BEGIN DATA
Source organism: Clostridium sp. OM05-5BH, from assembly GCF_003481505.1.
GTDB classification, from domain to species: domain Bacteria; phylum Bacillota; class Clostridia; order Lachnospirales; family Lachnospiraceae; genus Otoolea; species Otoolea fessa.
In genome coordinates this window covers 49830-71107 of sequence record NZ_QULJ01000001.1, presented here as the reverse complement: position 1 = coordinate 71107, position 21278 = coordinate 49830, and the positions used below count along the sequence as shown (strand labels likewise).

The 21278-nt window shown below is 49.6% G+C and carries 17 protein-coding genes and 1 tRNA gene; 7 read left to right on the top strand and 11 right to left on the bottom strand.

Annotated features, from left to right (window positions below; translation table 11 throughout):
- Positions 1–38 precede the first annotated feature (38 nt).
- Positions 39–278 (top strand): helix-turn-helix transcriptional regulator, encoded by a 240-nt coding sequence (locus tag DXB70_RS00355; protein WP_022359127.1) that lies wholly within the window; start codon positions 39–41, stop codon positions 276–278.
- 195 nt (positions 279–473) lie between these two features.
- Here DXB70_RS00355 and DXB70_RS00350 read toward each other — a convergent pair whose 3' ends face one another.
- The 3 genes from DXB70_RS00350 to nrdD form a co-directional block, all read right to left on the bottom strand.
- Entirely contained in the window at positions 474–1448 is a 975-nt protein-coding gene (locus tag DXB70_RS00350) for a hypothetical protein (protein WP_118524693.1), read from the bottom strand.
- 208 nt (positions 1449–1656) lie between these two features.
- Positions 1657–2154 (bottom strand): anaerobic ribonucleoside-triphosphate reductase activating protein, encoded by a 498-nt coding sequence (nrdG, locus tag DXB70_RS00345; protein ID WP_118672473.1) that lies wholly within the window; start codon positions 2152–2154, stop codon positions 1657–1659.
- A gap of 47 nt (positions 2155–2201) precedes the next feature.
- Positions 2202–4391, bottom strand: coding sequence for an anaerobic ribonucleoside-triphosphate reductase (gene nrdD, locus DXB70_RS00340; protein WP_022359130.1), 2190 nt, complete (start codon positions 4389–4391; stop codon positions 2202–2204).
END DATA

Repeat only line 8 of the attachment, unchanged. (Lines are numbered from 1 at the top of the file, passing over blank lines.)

- 195 nt (positions 279–473) lie between these two features.